Learn opposites together = forever confused

If frequency is supported by research and topic is not, then why do all textbooks teach vocabulary based on topic? Is it because it easier to write textbooks in this way? Is it easier for the instructor to teach in this way? Is it considered less boring and more engaging for students to learn in this manner even if it goes against vocabulary acquisition research?

I’ve heard arguments that students should learn vocabulary in topics so they can talk about them right away, but that doesn’t make sense if the students don’t even have the basic vocabulary needed to construct sentences. Even if you learn all the articles of clothing, what exactly can you say about them? How can you have conversations about clothes if all you know if a list of nouns? In my class’s textbook, students learn to say Je porte un/e ___ and then some adjectives to describe the clothes. I really don’t see how that is going to help them communicate in the real world.

It seems to me that it’s more of a classroom vs. real world debate. We want students to be able to use the language as soon as possible, even if that means teaching things that will only ever be used inside the classroom. But isn’t it our job as educators to prepare students as much as possible for the future when they will leave our classrooms? Or are we simply just trying to make sure they don’t fall asleep in class?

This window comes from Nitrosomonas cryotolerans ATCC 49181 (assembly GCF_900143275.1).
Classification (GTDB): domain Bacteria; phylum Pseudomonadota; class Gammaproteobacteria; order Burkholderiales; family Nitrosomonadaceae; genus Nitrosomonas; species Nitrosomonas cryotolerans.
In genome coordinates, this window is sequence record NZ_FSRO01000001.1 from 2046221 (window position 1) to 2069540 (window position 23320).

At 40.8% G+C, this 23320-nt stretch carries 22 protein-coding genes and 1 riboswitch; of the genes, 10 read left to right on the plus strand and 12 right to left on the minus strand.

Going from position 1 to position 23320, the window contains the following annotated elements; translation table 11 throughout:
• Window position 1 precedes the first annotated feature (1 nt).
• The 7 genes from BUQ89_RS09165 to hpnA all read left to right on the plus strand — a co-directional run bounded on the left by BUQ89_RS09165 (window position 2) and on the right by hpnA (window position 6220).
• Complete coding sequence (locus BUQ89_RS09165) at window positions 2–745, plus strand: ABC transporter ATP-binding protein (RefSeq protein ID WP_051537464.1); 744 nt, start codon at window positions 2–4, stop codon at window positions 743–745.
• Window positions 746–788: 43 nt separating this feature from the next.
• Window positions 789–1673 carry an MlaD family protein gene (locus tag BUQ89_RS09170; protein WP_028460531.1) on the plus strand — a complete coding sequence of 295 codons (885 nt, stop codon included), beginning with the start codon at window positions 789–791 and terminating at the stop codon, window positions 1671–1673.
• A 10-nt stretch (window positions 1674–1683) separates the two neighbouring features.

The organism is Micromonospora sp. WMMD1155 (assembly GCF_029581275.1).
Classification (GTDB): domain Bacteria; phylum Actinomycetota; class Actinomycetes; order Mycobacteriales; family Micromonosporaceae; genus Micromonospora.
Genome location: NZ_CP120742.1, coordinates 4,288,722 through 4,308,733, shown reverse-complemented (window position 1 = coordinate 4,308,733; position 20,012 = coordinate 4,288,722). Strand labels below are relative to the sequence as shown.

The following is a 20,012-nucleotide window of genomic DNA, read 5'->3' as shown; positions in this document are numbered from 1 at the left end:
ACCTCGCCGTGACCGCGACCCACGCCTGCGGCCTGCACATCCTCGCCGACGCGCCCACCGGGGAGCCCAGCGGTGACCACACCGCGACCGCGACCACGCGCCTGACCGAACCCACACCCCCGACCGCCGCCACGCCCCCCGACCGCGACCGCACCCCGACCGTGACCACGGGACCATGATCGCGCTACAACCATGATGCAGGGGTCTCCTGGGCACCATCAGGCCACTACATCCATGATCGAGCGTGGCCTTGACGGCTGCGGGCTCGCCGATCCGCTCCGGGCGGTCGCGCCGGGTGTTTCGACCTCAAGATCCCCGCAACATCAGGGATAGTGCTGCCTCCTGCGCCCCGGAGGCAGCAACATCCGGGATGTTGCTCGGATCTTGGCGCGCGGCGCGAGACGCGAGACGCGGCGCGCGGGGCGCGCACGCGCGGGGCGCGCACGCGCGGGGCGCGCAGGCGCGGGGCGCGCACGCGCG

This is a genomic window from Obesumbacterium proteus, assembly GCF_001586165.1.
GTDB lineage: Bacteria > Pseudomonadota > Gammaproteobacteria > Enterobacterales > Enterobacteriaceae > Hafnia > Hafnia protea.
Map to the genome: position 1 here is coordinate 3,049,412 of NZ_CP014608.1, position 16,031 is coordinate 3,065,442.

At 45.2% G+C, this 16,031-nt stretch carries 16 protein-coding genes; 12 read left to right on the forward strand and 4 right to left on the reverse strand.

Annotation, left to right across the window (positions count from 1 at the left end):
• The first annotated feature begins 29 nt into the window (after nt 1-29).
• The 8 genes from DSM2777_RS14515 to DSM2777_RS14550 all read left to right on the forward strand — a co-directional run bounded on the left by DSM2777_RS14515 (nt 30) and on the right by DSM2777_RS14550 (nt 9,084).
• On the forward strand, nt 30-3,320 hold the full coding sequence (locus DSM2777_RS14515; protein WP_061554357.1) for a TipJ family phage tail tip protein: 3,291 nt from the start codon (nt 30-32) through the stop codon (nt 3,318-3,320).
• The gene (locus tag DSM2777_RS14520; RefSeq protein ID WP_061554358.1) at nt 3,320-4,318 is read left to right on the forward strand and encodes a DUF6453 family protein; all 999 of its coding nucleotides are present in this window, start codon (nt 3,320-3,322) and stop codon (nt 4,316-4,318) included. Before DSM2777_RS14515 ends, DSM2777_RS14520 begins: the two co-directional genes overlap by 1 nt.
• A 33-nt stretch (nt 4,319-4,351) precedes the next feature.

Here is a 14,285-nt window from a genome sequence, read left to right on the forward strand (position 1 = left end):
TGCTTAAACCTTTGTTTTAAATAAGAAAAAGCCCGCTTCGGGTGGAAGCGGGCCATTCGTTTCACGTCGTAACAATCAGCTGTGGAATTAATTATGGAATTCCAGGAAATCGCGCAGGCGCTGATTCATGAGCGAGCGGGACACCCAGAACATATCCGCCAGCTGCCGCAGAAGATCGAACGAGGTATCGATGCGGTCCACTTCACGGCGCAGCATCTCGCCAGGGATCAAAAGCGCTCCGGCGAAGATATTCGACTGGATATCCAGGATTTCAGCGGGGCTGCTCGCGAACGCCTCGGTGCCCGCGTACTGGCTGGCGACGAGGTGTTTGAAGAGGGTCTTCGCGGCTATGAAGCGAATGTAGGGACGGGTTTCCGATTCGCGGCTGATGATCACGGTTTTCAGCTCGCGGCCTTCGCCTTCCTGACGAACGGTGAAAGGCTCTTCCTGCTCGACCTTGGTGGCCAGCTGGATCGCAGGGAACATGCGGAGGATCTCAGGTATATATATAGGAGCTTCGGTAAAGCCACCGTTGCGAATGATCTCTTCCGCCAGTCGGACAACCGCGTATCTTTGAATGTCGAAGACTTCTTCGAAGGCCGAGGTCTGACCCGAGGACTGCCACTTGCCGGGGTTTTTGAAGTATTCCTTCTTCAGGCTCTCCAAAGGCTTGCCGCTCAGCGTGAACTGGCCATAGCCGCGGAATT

I’ m not saying that students should just learn the 2,000 most frequent words of a language in sequential order. That would be rather boring and frustrating. But there is a much better way of presenting vocabulary – the most frequent words among a few topics presented in story format, for example – that textbook authors keep resisting. And I want to know why! Is it because the textbook publishing industry does not want to change and try something new (for fear of losing money)? Is it because too many people think it’s more logical to learn vocabulary in semantic sets regardless of what research says? Personally I feel it is much more logical to learn the words that you are most likely to encounter, i.e. the most frequent words. Even if there are problems with frequency – such as, what texts were used in the corpus to generate the frequency data? – it is actually supported by research, and that is what is most important to me.